277. The heart has its reasons, which reason does not know. We feel it
in a thousand things. I say that the heart naturally loves the
Universal Being, and also itself naturally, according as it gives
itself to them; and it hardens itself against one or the other at its
will. You have rejected the one and kept the other. Is it by reason
that you love yourself?
278. It is the heart which experiences God, and not the reason. This,
then, is faith: God felt by the heart, not by the reason.
345. Reason commands us far more imperiously than a master; for in disobeying the one we are unfortunate, and in disobeying the other we are fools.
346. Thought constitutes the greatness of man.
347. Man is but a reed, the most feeble thing in nature; but he is a thinking reed. The entire universe need not arm itself to crush him. A vapour, a drop of water suffices to kill him. But, if the universe were to crush him, man would still be more noble than that which killed him, because he knows that he dies and the advantage which the universe has over him; the universe knows nothing of this. All our dignity consists, then, in thought. By it we must elevate ourselves, and not by space and time which we cannot fill. Let us endeavour, then, to think well; this is the principle of morality.
348. A thinking reed.—It is not from space that I must seek my dignity, but from the government of my thought. I shall have no more if I possess worlds. By space the universe encompasses and swallows me up like an atom; by thought I comprehend the world.
349. Immateriality of the soul—Philosophers who have mastered their passions. What matter could do that?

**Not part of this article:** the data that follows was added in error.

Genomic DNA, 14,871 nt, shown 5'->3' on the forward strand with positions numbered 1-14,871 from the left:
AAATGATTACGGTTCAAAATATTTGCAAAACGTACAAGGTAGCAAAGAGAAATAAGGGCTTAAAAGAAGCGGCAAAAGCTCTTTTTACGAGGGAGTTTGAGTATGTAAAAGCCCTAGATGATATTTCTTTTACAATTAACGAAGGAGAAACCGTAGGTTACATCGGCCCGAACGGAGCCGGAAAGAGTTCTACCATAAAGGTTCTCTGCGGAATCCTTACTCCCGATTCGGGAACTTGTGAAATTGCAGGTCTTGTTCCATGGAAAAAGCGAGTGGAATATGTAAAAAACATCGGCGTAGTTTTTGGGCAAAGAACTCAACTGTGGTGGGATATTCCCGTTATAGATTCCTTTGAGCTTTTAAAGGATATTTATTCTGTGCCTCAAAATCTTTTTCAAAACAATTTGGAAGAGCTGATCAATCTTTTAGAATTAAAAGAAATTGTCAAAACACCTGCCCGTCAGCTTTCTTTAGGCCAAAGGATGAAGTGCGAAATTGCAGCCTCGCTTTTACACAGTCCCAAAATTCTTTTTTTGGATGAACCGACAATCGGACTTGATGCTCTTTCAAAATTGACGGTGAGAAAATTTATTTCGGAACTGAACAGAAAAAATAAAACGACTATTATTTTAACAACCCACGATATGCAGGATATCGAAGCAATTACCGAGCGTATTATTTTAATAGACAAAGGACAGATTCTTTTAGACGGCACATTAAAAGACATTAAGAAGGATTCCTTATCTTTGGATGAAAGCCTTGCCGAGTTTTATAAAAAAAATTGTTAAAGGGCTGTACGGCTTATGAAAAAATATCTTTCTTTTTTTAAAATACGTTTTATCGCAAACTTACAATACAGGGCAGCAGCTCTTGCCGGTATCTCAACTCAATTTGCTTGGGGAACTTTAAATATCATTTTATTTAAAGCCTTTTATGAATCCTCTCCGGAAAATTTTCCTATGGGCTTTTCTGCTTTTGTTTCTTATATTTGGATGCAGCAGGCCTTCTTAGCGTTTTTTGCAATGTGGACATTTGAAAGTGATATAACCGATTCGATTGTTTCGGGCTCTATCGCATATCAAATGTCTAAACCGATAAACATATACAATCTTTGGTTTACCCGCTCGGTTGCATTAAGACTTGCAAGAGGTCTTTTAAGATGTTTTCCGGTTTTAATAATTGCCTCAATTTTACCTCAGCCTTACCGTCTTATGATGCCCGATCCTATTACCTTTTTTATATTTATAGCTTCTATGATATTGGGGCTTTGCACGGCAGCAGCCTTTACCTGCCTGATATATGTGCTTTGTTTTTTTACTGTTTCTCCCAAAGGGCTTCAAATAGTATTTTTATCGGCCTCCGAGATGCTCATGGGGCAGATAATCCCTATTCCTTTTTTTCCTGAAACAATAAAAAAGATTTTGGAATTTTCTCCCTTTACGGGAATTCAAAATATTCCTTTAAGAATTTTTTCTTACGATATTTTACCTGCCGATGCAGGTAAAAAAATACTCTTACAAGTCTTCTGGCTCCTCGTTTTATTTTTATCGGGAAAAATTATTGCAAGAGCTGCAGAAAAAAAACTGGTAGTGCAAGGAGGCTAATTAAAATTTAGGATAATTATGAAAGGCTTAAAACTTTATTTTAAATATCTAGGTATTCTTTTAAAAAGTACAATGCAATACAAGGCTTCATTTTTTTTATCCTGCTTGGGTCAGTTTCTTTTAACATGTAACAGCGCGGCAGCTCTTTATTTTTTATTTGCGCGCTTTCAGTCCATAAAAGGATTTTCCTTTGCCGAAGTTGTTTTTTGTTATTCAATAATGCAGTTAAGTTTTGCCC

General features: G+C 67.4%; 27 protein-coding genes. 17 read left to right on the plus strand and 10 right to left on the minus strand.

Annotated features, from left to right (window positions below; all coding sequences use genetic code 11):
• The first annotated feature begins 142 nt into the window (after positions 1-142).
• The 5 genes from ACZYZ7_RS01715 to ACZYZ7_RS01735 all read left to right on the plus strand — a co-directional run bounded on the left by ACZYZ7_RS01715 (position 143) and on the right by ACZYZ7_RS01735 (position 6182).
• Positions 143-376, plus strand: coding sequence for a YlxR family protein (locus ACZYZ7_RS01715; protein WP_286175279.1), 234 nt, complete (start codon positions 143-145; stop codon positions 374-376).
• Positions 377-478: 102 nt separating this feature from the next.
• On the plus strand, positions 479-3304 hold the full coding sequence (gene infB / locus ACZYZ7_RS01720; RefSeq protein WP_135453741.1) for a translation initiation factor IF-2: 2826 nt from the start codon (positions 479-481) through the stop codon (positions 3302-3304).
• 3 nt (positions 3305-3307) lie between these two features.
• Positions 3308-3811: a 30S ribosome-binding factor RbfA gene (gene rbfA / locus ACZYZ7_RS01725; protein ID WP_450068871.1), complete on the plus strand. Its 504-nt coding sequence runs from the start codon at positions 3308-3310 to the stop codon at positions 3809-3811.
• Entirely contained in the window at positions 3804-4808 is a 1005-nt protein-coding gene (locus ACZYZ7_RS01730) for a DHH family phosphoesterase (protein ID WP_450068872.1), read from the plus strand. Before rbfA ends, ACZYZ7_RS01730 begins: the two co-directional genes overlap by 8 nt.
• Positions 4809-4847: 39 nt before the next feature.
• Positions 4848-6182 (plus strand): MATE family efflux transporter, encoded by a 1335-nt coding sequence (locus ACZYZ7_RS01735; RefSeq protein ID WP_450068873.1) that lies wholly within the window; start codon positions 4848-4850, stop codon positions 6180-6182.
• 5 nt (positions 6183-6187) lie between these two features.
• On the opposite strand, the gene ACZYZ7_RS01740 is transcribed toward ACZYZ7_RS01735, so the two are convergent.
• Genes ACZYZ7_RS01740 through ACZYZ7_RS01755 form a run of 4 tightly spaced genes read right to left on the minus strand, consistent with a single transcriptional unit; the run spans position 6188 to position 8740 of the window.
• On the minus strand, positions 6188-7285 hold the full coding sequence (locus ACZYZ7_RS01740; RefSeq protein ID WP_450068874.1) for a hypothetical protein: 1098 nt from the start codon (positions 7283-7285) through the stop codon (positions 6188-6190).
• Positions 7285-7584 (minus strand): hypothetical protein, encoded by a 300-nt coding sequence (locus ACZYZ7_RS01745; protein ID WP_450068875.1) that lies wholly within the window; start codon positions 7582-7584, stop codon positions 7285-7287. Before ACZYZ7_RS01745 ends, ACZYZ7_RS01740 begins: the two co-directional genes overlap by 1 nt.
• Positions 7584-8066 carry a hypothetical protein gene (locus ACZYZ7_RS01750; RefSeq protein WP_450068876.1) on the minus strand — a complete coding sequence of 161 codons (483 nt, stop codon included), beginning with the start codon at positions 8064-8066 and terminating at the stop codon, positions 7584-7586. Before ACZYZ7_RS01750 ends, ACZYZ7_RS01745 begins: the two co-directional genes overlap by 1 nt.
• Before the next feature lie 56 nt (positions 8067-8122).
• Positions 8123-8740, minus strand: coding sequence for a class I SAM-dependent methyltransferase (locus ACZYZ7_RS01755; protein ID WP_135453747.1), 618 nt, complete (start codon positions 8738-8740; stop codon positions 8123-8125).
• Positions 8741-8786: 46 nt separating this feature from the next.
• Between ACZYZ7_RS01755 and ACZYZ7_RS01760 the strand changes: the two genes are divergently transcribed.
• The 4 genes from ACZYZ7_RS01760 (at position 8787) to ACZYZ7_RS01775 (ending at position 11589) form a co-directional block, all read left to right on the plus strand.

From Pensees by Blaise Pascal
BMC @ Manifest Propensity, 2013
In the Year of Grace 1654,
Monday, the 23rd of November
Feast of St. Clement, Pope and Martyr,
and others in the Martyrology.
Vigil of St. Chrysogonus, Martyr, and others.
From about half past ten in the evening
until about half past twelve,
FIRE Continue reading
“Whatever it be that keeps the finer faculties of the mind awake, wonder alive. and the interest above mere eating and drinking, money-making and money-saving; whatever it be that gives gladness, or sorrow, or hope – this, be it violin, pencil, pen…is simply a divine gift of holy influence for the salvation of that being to whom it comes, for the lifting of him out of the mire and up on the rock. For it keeps a way open for the entrance of deeper, holier, grander influences, emanating from the same riches of the Godhead. And though many have genius that have no grace, they will only be so much the worse, so much nearer to the brute, if you take from them (their art).” George MacDonald, 1824-1905, quoted in “State of the Arts, From Bezalel to Mapplethorpe” by Gene Edward Veith, Jr., p. 232. Continue reading
I found this video to be compelling. There seemed to be a primal quality conveyed in the stark realities: a man – perhaps a sage – considering the starry universe he inhabits – and the moral universe that inhabits him.
John Cottingham is Professor of Philosophy at the University of Reading.
Two things awe me most, the starry sky above me and the moral law within me.
Through space the universe encompasses and swallows me up like an atom; through thought I comprehend the world.
BMC & Manifest Propensity, 2013